You Don’t Need A Cofounder
In the first half of 2019, startups raised nearly $65 billion in private funding and venture capital, which is more than enough to fund thousands of companies. Starting a business is daunting, so many of these entrepreneurs will look for a partner, even if they’re the one with the idea and expertise. But I believe cofounders and partners are often more trouble than they’re worth. In fact, companies started by solo founders survive longer and generate more revenue than those started by teams or partnerships. If you think you have a good idea and the know-how to execute it, consider starting a company on your own.
When I say business partnerships, you probably think about famous, successful partnerships like Ben & Jerry’s or Hewlett-Packard. Unfortunately, these successful ventures are the exception, not the rule.
In my nearly twenty years of entrepreneurship, most partnerships I’ve seen have failed. At some point, the partners disagreed about how to run the business or one partner felt the other wasn’t doing their fair share of the work. From there, one of three things happened:
1. You end up choosing to leave or being forced out of the company you created.
2. Your partner leaves the company, requiring you to buy out their shares.
3. The company dies due to the disagreements and legal battles that often ensue.
Each of those outcomes hurt them and their company.
Still, I understand the appeal of a partner. For some, the benefits are financial, like the extra funding partners may bring. For others, it’s about access to a broader network of potential hires. But for the majority of the entrepreneurs I talk to, it’s almost always about the added perspective or experience a partner can offer.
If you dig deeper into these motivations, another explanation emerges: many partnerships are founded out of fear. Most first-time entrepreneurs don’t trust themselves with the responsibility of supporting a business on their own. This anxiety might be understandable to a point, but letting it force you into a partnership can have disastrous results. The vast majority of small business partnerships—70 percent—ultimately fail.
Years ago, a friend of mine started a bespoke men’s clothing store. He was a lawyer and hadn’t started a business before, so he had some understandable fears about going it alone. He thought he needed a partner who had some experience in the industry. I told him he didn’t need a partner, that he was a smart guy with a good business plan and I thought he could succeed. He stood his ground and brought on a partner. Just a few months later, the partner was driving him nuts. They had completely different visions for the business, so he had to buy his partner out.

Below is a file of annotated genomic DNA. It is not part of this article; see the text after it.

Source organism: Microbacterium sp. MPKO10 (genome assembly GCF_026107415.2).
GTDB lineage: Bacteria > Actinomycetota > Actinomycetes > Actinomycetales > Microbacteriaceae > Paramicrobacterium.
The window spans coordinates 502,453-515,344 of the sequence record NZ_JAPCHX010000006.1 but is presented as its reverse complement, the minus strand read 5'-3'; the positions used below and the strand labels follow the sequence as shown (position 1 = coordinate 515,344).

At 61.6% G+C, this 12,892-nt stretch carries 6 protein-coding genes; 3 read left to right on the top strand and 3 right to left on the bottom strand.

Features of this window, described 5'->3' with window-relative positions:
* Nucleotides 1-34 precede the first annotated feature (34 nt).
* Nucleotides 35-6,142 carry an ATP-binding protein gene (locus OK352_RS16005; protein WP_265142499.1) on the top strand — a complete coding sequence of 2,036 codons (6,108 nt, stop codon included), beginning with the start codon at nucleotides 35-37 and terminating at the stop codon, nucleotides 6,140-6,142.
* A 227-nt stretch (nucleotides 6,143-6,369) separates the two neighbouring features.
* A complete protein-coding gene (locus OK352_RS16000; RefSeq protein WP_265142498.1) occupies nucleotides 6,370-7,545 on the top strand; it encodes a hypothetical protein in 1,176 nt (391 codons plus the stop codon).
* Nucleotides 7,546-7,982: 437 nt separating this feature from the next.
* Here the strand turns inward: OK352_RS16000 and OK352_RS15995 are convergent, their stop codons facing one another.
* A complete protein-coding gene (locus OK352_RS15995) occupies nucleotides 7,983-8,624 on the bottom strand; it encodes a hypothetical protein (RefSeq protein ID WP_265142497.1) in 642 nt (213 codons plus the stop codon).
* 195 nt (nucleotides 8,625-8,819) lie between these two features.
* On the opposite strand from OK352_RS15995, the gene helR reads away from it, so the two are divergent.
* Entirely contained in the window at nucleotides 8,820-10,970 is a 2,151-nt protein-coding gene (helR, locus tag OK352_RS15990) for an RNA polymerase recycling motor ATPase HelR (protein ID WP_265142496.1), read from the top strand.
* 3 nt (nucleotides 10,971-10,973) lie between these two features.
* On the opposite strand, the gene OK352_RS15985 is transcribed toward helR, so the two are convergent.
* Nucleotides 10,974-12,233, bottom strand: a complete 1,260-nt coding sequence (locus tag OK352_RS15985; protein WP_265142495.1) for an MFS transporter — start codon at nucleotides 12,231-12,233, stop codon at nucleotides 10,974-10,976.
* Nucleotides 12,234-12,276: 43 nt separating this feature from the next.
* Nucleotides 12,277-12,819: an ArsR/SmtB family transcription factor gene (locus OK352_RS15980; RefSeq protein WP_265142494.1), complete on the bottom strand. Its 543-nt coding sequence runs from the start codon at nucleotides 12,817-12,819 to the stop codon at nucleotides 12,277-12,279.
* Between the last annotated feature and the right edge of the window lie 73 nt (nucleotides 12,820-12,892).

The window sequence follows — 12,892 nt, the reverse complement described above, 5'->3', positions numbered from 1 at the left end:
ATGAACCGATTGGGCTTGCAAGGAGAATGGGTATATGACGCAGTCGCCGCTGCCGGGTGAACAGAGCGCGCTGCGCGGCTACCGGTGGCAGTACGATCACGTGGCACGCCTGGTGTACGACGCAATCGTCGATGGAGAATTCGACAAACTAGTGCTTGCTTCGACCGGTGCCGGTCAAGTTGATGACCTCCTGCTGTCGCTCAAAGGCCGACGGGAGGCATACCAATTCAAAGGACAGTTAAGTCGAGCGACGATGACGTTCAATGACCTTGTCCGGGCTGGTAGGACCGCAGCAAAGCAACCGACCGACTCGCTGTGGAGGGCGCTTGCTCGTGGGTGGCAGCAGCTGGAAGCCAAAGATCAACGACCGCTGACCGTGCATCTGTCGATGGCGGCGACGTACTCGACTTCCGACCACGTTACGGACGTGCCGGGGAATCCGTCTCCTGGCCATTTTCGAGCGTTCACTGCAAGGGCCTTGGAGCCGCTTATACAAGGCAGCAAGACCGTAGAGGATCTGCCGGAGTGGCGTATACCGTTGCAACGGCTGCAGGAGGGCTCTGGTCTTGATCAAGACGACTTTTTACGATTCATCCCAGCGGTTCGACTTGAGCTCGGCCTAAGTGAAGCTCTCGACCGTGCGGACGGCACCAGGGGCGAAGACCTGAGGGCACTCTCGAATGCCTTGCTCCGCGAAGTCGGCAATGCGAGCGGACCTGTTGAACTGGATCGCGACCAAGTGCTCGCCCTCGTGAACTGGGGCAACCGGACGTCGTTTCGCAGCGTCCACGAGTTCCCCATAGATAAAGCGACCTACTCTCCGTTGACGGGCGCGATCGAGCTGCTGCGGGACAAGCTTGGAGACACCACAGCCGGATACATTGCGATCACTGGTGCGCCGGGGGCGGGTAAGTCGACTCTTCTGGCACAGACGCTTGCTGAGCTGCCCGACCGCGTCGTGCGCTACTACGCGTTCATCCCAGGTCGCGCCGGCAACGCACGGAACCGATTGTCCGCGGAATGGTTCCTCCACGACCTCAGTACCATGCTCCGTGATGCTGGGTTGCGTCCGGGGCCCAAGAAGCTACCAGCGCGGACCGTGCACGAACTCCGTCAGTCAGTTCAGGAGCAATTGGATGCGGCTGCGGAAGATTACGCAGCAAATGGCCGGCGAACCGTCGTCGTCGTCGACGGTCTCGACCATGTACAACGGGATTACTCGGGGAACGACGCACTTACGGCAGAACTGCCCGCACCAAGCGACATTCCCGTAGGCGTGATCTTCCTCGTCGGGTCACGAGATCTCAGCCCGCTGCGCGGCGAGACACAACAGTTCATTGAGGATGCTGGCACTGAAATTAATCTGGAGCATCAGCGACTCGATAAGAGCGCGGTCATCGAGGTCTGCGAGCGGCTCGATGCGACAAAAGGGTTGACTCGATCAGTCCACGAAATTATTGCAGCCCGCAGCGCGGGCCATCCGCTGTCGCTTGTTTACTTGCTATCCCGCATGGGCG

But not every partnership story ends that quickly or cleanly. Some partnerships can work well for years before things sour. Another friend of mine started a design firm with a partner, and it was successful for nearly a decade. They worked well together and had a shared vision for the company. Then something shifted—the partner, for personal reasons, wanted to make sweeping changes to everything, from the company’s overarching goals to its day-to-day operations.
They now had incompatible visions for the company and no agreed-upon path forward. Ultimately, they dissolved the company, and it wasn’t an amicable split. It was an uncomfortable process that ruined a business relationship and a friendship, and it made my friend swear off partnerships for the rest of his career. His next venture, a branding agency, was a solo venture that has now been profitable for nearly 20 years.
The lesson is simple: if you have a business idea, start by exploring how you can realize it on your own. If you’re worried about funding, many investors will support your business for a share of the profits, but won’t influence your day-to-day decisions in most cases. If you’re worried about shouldering all of the weight, you don’t have to do it alone. Every entrepreneur needs help, but that help doesn’t have to come from a partner who shares leadership control of the company. Employees, consultants, and boards of directors can all contribute in their own ways and you can maintain a healthy, functional business without sacrificing control.